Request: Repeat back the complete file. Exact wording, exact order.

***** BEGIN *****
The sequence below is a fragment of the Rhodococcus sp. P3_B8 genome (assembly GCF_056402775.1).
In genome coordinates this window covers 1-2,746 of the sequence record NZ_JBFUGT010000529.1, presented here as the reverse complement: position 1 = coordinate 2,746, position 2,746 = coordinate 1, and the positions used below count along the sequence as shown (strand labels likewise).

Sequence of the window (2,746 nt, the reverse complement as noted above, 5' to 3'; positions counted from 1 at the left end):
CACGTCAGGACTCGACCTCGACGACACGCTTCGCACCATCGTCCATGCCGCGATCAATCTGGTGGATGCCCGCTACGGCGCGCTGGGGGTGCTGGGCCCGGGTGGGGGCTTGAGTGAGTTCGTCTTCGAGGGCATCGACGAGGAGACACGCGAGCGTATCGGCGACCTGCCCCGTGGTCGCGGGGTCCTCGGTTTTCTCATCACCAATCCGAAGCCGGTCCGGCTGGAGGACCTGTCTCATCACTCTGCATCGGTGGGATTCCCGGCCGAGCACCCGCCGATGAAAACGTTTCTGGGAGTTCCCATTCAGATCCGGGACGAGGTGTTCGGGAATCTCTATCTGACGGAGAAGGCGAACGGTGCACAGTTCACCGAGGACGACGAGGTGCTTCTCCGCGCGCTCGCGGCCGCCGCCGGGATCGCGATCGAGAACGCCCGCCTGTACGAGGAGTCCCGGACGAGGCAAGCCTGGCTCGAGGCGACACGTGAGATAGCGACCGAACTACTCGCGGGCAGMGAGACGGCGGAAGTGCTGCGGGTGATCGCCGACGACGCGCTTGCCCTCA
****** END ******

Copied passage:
The sequence below is a fragment of the Rhodococcus sp. P3_B8 genome (assembly GCF_056402775.1).
In genome coordinates this window covers 1-2,746 of the sequence record NZ_JBFUGT010000529.1, presented here as the reverse complement: position 1 = coordinate 2,746, position 2,746 = coordinate 1, and the positions used below count along the sequence as shown (strand labels likewise).

Sequence of the window (2,746 nt, the reverse complement as noted above, 5' to 3'; positions counted from 1 at the left end):
CACGTCAGGACTCGACCTCGACGACACGCTTCGCACCATCGTCCATGCCGCGATCAATCTGGTGGATGCCCGCTACGGCGCGCTGGGGGTGCTGGGCCCGGGTGGGGGCTTGAGTGAGTTCGTCTTCGAGGGCATCGACGAGGAGACACGCGAGCGTATCGGCGACCTGCCCCGTGGTCGCGGGGTCCTCGGTTTTCTCATCACCAATCCGAAGCCGGTCCGGCTGGAGGACCTGTCTCATCACTCTGCATCGGTGGGATTCCCGGCCGAGCACCCGCCGATGAAAACGTTTCTGGGAGTTCCCATTCAGATCCGGGACGAGGTGTTCGGGAATCTCTATCTGACGGAGAAGGCGAACGGTGCACAGTTCACCGAGGACGACGAGGTGCTTCTCCGCGCGCTCGCGGCCGCCGCCGGGATCGCGATCGAGAACGCCCGCCTGTACGAGGAGTCCCGGACGAGGCAAGCCTGGCTCGAGGCGACACGTGAGATAGCGACCGAACTACTCGCGGGCAGMGAGACGGCGGAAGTGCTGCGGGTGATCGCCGACGACGCGCTTGCCCTCA